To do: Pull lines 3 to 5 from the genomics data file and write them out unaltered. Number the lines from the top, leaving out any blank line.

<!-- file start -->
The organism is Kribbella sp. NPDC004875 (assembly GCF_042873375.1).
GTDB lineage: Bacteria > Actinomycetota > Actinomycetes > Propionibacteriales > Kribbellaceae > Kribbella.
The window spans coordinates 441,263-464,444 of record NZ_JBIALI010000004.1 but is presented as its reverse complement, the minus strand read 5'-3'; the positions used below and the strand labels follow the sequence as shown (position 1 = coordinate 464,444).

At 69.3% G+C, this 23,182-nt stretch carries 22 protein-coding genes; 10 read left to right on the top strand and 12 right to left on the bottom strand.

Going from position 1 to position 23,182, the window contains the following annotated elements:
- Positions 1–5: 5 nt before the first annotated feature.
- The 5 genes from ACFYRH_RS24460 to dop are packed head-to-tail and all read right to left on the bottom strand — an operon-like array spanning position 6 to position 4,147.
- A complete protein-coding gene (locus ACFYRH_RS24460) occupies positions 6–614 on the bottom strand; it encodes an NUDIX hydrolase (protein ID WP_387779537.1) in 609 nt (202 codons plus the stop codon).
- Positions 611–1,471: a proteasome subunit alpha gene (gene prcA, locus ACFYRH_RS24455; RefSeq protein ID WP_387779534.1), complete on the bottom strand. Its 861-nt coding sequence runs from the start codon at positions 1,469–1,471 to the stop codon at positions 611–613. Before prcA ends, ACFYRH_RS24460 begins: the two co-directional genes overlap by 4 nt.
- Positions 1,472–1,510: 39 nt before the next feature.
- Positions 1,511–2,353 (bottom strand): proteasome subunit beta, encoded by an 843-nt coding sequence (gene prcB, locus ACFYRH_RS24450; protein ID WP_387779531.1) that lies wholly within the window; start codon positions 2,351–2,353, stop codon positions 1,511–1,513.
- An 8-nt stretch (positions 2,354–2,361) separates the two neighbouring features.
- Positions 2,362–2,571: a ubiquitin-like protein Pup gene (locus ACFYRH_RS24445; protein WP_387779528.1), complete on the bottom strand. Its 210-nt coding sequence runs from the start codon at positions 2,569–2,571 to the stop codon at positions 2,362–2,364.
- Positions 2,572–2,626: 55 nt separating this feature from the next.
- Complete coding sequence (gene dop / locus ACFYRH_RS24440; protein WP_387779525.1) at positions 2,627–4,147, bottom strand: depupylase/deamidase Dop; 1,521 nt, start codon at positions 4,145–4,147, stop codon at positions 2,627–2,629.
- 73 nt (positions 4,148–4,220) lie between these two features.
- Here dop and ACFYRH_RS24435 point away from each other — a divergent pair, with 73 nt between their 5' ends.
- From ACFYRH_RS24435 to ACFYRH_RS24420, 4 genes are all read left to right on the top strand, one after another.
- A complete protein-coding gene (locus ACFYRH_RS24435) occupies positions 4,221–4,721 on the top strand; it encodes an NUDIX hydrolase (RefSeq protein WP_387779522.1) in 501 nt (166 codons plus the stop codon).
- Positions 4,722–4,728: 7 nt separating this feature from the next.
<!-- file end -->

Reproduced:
The window spans coordinates 441,263-464,444 of record NZ_JBIALI010000004.1 but is presented as its reverse complement, the minus strand read 5'-3'; the positions used below and the strand labels follow the sequence as shown (position 1 = coordinate 464,444).

At 69.3% G+C, this 23,182-nt stretch carries 22 protein-coding genes; 10 read left to right on the top strand and 12 right to left on the bottom strand.

Going from position 1 to position 23,182, the window contains the following annotated elements: